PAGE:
Syria: all our efforts must be focused on relaunching a comprehensive political solution [fr]
Statement by Mr. François Delattre, Permanent Representative of France to the United Nations
Security Council – 16 November 2018
At the outset, I wish to thank the Special Envoy of the Secretary-General, Mr. Staffan de Mistura, for his very detailed and informative briefing. On my own behalf and on behalf of France, I would like to once again commend his work and reiterate our full support for his tireless efforts.
We have again reached a moment of truth in Syria. On 27 October in Istanbul, the Heads of State and Government of France, Germany, Russia and Turkey underlined their commitment to a lasting ceasefire in Syria. That truce offers a narrow window of opportunity that we must seize in order to generate real political momentum. At this key moment, all our efforts must now be focused on relaunching a comprehensive political solution to the Syrian crisis. The establishment of the constitutional committee by the end of December should be the first step, and we hope it will be a catalyst. In other words, the creation of the committee could and should be the turning point that we have long sought — the first step towards real political momentum. The establishment of the committee by the end of December, at the latest, is therefore our main priority today.
Of course, there are differences among us, but everyone around this table has called for the holding of the first meeting of the constitutional committee by the end of the year. France, Turkey, Russia and Germany expressed that idea clearly in a statement on 27 October in the communiqué adopted in Istanbul. On 27 September here in New York, the members of the small group on Syria also called for such a meeting. I know that Russia is also mobilized to implement the outcome of the Sochi Congress, adopted in January. We must now all give shape to that shared objective by honouring our commitments.
It is important to note that the establishment and functioning of the committee are not in dispute. The rules of composition were set forth in the Sochi communiqué within the framework set by resolution 2254 (2015). The Special Envoy has full authority to convene the constitutional committee immediately. The United Nations also has the power to appoint the list of committee members from civil society. There is no ambiguity in that regard. The Special Envoy therefore has our full support in moving forward independently and without external pressure. In that context, all the conditions are now in place for the Special Envoy to issue invitations to the 150 members of the committee as soon as possible, so that an initial meeting of the constitutional committee can be held in December, in line with the Istanbul summit declaration.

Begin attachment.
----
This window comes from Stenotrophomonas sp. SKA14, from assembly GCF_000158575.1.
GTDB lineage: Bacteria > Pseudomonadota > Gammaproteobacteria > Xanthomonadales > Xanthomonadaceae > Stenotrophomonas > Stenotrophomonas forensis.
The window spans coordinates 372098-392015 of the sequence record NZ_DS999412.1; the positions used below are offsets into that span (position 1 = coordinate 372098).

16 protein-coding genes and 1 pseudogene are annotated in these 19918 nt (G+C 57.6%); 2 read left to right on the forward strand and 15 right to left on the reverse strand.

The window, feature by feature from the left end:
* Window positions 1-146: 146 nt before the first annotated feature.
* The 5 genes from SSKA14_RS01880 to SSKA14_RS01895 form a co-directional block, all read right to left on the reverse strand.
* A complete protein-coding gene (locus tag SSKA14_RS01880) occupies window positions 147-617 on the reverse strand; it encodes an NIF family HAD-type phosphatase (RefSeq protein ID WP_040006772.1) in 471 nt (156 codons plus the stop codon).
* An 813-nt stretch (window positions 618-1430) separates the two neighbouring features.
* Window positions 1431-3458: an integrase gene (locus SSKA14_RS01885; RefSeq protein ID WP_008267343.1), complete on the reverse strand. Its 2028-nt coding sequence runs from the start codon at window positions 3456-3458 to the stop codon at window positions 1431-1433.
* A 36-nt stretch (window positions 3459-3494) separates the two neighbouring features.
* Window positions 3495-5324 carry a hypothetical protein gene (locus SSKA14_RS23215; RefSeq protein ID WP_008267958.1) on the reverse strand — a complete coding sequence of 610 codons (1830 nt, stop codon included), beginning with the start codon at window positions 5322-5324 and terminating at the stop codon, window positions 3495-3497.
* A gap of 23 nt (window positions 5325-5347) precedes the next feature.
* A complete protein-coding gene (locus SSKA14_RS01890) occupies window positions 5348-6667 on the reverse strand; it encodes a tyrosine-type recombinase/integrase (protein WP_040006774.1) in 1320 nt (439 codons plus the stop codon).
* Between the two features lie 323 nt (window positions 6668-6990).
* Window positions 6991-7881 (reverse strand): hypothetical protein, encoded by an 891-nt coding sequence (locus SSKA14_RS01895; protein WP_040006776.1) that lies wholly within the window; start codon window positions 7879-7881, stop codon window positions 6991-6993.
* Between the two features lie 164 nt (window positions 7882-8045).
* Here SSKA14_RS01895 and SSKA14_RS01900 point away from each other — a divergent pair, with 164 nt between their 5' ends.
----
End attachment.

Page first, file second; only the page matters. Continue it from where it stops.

It is the responsibility of the United Nations to ensure that the final composition of the committee is balanced, lest it lack all legitimacy. We will keep a close watch. No one — neither the regime, the Astana guarantors nor the opposition — has veto rights over the composition of the third list. The argument put forward by Damascus about respect for its sovereignty should fool no one and cannot be used as a pretext to violate its obligations and commitments. Resolution 2254 (2015), which we adopted unanimously, has set a legitimate framework for action that we must all follow. The commitment made in Sochi is part of that framework. All of us — including the authorities in Damascus — have an interest in abiding by the framework, as it is the only way to achieve lasting peace.